Brahms waited until he reached full creative maturity to begin his four symphonies, true monuments of 19th-century symphonic language. Symphony no. 4, 1885, is the composer’s farewell to the symphonic genre and the culmination of a tradition begun by Haydn and Beethoven. The third major descending interval that heads the initial movement becomes a structural and motivic foundation throughout the piece, while the final movement takes the model of the Baroque chaconnes, with a descending ostinato taken from Johann Sebastian Bach's Cantata 150 and elaborated along successive variations until climaxing in an ending soaked in the initial tragic pathos.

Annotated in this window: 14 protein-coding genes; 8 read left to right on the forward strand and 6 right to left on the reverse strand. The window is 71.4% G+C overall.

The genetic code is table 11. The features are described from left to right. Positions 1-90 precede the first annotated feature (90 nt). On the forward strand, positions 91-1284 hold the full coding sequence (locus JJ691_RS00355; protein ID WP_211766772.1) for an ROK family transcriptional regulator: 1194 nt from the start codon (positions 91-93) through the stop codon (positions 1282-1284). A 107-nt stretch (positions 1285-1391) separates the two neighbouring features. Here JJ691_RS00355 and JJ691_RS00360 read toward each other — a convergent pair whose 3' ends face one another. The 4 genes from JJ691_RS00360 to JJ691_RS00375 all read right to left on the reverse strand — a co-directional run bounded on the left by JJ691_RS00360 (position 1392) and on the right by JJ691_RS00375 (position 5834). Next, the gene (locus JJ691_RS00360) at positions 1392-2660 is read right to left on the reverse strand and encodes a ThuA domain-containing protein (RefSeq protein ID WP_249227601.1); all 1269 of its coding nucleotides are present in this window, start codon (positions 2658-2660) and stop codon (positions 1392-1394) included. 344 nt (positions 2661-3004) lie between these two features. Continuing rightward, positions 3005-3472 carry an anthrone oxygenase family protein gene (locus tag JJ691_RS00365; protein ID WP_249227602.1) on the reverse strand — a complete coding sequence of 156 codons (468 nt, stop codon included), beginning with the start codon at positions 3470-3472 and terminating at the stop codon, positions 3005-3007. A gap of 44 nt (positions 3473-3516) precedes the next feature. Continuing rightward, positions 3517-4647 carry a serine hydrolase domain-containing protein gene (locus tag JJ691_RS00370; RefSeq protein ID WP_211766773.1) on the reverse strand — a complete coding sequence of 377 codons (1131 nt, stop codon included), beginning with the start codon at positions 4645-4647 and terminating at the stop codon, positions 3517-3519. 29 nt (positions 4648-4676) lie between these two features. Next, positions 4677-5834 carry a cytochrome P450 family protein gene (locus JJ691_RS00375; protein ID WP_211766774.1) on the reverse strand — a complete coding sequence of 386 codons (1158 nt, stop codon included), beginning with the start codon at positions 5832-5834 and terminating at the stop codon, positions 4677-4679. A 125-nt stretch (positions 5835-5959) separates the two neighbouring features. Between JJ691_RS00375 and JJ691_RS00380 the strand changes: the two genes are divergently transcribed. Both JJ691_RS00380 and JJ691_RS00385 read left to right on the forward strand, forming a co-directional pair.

Carry on reading
Joan Magrané, guest composer at L'Auditori during the 2021-2022 season, premieres Abglanz (Reflex) for soprano, choir and orchestra, a commissioned work based on two poems from the Book of Suleika in the East-West Divan, by Johann Wolfgang von Goethe. The author takes advantage of the use of the filigree and the orientalising tone — from the European point of view — of the texts to introduce them within his particular sound world.